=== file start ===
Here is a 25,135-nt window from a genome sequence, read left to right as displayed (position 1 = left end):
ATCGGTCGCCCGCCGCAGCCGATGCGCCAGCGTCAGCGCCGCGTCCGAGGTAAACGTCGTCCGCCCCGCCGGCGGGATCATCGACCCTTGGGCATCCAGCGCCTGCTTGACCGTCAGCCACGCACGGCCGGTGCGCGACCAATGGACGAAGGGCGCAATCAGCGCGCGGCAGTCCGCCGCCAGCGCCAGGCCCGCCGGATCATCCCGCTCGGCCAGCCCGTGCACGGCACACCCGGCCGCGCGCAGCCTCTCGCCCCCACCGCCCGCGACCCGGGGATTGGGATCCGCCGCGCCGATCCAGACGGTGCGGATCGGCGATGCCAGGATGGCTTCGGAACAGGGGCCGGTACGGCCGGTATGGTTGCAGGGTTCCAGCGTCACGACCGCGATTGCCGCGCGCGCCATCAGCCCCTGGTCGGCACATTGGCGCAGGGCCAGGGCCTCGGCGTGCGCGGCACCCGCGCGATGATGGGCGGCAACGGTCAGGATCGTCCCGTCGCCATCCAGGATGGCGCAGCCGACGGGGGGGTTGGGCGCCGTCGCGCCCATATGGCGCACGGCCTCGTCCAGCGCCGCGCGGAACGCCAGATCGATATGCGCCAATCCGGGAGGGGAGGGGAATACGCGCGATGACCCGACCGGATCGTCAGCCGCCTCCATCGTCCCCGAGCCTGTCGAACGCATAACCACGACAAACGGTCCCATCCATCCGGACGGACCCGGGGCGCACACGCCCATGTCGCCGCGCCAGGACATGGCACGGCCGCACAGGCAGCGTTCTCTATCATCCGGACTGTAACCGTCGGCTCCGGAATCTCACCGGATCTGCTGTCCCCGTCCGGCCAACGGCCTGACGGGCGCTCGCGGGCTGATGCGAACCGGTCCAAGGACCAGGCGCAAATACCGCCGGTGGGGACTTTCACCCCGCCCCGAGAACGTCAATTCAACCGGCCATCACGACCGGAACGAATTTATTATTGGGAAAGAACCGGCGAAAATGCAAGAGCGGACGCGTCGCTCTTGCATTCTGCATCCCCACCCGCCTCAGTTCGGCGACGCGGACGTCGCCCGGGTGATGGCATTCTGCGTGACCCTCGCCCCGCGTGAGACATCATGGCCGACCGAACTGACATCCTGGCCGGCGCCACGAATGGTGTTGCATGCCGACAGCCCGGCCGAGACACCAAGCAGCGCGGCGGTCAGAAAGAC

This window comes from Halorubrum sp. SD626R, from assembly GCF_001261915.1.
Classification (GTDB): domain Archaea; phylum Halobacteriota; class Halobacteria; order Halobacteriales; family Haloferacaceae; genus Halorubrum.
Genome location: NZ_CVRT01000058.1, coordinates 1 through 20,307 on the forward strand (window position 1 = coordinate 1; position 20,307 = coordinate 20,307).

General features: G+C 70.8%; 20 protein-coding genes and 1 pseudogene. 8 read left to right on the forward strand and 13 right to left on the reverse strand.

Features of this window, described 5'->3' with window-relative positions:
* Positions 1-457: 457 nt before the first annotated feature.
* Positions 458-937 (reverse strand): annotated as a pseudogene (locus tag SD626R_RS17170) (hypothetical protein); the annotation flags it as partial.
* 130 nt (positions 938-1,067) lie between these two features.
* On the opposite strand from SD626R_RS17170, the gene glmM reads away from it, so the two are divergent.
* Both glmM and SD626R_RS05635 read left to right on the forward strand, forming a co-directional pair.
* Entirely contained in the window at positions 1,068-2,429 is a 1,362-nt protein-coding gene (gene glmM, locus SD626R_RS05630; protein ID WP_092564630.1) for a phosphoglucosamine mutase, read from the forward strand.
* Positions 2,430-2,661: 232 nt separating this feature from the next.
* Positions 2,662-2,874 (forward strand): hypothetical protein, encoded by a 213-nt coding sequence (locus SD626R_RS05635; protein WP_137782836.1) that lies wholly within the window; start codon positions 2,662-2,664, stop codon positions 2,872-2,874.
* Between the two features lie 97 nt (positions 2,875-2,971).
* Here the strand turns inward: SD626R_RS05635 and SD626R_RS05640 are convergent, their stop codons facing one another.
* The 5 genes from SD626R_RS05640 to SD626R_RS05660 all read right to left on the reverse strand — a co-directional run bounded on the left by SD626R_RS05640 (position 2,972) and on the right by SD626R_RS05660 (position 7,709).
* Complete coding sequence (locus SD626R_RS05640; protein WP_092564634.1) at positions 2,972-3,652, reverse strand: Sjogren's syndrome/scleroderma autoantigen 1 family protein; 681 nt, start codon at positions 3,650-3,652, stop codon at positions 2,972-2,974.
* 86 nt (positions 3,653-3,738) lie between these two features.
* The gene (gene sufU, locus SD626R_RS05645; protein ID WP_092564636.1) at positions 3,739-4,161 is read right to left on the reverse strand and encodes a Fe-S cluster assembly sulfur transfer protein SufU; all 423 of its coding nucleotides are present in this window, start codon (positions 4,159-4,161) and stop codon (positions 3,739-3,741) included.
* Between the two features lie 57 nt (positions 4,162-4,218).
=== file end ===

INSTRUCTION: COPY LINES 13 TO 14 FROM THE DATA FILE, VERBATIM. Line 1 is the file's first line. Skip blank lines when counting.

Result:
* Entirely contained in the window at positions 1,068-2,429 is a 1,362-nt protein-coding gene (gene glmM, locus SD626R_RS05630; protein ID WP_092564630.1) for a phosphoglucosamine mutase, read from the forward strand.
* Positions 2,430-2,661: 232 nt separating this feature from the next.